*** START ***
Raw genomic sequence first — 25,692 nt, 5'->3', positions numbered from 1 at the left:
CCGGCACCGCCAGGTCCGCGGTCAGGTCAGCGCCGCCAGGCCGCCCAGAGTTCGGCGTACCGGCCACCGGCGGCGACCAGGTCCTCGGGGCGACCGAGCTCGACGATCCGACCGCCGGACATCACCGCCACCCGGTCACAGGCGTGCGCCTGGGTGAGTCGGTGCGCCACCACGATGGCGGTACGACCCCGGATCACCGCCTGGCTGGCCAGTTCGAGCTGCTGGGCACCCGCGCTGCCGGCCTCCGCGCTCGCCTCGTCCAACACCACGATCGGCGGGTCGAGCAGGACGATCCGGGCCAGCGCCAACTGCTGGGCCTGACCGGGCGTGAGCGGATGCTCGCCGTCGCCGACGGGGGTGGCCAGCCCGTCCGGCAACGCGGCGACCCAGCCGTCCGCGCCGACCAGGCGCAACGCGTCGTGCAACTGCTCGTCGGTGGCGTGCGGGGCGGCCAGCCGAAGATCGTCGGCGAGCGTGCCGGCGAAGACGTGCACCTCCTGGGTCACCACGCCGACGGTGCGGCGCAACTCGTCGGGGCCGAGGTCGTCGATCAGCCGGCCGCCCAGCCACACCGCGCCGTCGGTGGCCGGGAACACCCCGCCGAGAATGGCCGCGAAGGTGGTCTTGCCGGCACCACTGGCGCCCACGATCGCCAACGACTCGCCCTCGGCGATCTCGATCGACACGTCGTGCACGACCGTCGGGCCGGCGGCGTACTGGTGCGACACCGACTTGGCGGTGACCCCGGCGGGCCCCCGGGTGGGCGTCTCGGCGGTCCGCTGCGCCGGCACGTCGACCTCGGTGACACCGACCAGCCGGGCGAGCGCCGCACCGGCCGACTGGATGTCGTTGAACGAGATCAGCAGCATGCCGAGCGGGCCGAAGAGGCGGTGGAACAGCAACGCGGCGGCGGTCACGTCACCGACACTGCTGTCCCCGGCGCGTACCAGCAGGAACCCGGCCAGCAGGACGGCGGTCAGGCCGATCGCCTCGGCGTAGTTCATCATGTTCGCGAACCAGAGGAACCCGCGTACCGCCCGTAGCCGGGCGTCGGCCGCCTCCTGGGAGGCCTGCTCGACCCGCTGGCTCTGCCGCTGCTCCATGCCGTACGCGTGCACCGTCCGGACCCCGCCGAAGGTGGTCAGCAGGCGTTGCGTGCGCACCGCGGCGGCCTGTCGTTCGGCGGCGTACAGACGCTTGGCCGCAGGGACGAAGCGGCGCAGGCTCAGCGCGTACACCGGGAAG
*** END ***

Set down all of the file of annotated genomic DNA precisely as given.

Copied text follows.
Raw genomic sequence first — 25,692 nt, 5'->3', positions numbered from 1 at the left:
CCGGCACCGCCAGGTCCGCGGTCAGGTCAGCGCCGCCAGGCCGCCCAGAGTTCGGCGTACCGGCCACCGGCGGCGACCAGGTCCTCGGGGCGACCGAGCTCGACGATCCGACCGCCGGACATCACCGCCACCCGGTCACAGGCGTGCGCCTGGGTGAGTCGGTGCGCCACCACGATGGCGGTACGACCCCGGATCACCGCCTGGCTGGCCAGTTCGAGCTGCTGGGCACCCGCGCTGCCGGCCTCCGCGCTCGCCTCGTCCAACACCACGATCGGCGGGTCGAGCAGGACGATCCGGGCCAGCGCCAACTGCTGGGCCTGACCGGGCGTGAGCGGATGCTCGCCGTCGCCGACGGGGGTGGCCAGCCCGTCCGGCAACGCGGCGACCCAGCCGTCCGCGCCGACCAGGCGCAACGCGTCGTGCAACTGCTCGTCGGTGGCGTGCGGGGCGGCCAGCCGAAGATCGTCGGCGAGCGTGCCGGCGAAGACGTGCACCTCCTGGGTCACCACGCCGACGGTGCGGCGCAACTCGTCGGGGCCGAGGTCGTCGATCAGCCGGCCGCCCAGCCACACCGCGCCGTCGGTGGCCGGGAACACCCCGCCGAGAATGGCCGCGAAGGTGGTCTTGCCGGCACCACTGGCGCCCACGATCGCCAACGACTCGCCCTCGGCGATCTCGATCGACACGTCGTGCACGACCGTCGGGCCGGCGGCGTACTGGTGCGACACCGACTTGGCGGTGACCCCGGCGGGCCCCCGGGTGGGCGTCTCGGCGGTCCGCTGCGCCGGCACGTCGACCTCGGTGACACCGACCAGCCGGGCGAGCGCCGCACCGGCCGACTGGATGTCGTTGAACGAGATCAGCAGCATGCCGAGCGGGCCGAAGAGGCGGTGGAACAGCAACGCGGCGGCGGTCACGTCACCGACACTGCTGTCCCCGGCGCGTACCAGCAGGAACCCGGCCAGCAGGACGGCGGTCAGGCCGATCGCCTCGGCGTAGTTCATCATGTTCGCGAACCAGAGGAACCCGCGTACCGCCCGTAGCCGGGCGTCGGCCGCCTCCTGGGAGGCCTGCTCGACCCGCTGGCTCTGCCGCTGCTCCATGCCGTACGCGTGCACCGTCCGGACCCCGCCGAAGGTGGTCAGCAGGCGTTGCGTGCGCACCGCGGCGGCCTGTCGTTCGGCGGCGTACAGACGCTTGGCCGCAGGGACGAAGCGGCGCAGGCTCAGCGCGTACACCGGGAAG